Although the collaborative effort and exchange MALL promotes between young artists from different regions in Latin America is laudable and necessary work, it is nonetheless essential that we ask ourselves what it means that such efforts are mobilized in the name of consumption. What happens when conversations about art led by artists are grounded in the consumption of objects, in the creation of more efficient commodities? In making objects-works-clothing that are more easily consumed, more portable, more wearable, until, in the words of Martínez and Echavarría, they become like cigarettes, “bought in the moment and serving the same purpose for everyone.”
Above all, we must ask ourselves what it is that is implied when we articulate critiques about the status quo of art at the same time that we advocate consumerism? That we adopt the very forms of socialization that promote capitalism; that in order to have a conversation about art we have to buy and wear a T-shirt with Beuys on it or socks branded with the name Wittgenstein instead of Wilson? Why promote—like the commercial center that appropriates public space and investment for its transnational franchise deals—social relations mediated by consumerism?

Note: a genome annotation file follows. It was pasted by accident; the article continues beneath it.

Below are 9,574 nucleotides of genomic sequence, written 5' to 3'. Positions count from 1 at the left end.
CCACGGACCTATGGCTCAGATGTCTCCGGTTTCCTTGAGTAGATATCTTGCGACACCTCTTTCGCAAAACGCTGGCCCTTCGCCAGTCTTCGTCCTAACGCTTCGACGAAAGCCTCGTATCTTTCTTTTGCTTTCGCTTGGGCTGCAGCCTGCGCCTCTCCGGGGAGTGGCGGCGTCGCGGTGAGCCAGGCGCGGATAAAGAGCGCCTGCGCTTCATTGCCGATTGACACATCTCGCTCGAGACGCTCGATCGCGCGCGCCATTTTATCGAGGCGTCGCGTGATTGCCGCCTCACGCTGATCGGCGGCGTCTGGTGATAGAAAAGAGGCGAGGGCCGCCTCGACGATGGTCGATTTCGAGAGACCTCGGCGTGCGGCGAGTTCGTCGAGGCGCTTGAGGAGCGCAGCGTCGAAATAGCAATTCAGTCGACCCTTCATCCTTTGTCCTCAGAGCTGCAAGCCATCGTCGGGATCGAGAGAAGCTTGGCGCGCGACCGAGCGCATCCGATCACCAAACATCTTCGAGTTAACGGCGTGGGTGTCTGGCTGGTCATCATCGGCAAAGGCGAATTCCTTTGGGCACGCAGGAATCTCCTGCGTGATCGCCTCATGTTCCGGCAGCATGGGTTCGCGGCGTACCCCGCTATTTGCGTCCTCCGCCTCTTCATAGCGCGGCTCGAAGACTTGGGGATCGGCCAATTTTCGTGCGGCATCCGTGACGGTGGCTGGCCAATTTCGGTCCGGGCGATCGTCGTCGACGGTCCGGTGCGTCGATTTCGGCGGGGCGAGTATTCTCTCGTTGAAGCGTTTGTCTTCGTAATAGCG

In addition to the above, reviewing MALL within the framework of this issue of Terremoto is also an opportunity to pause for a moment in the economic irony that organizes the current system of contemporary art. It is curious—although probably not an accident—that the vast majority of those of us who support ourselves on work in museums, galleries, independent spaces, schools, foundations, communications, artist studios, et cetera, do not have the means to buy art according to the hegemonic commercial logic of such spaces, and it is worth imagining what our trade would look like if it were we who boasted some of that power. In the case of MALL, although it offers objects-works-clothing at an overall more accessible price than a traditional painting or sculpture would be, in light of the current salaries and income of the workforce that upholds the system of contemporary art—at least in Mexico and Argentina (to mention two of the countries where MALL has had events)— participation in the model that Martínez and Echavarría propose remains exclusively available to only a certain social class within the art world. This brings us to a necessary conversation about the value of art in relation to salaries, production costs, and dynamics of commercial circulation within the framework of our basic needs for survival. It is here that I think MALL could play a powerful role: in proposing other forms of exchange based on the materiality of art, ones in which not only objects foster dialogues but so do other forms of exchanging knowledge that exist outside the logic of consumption.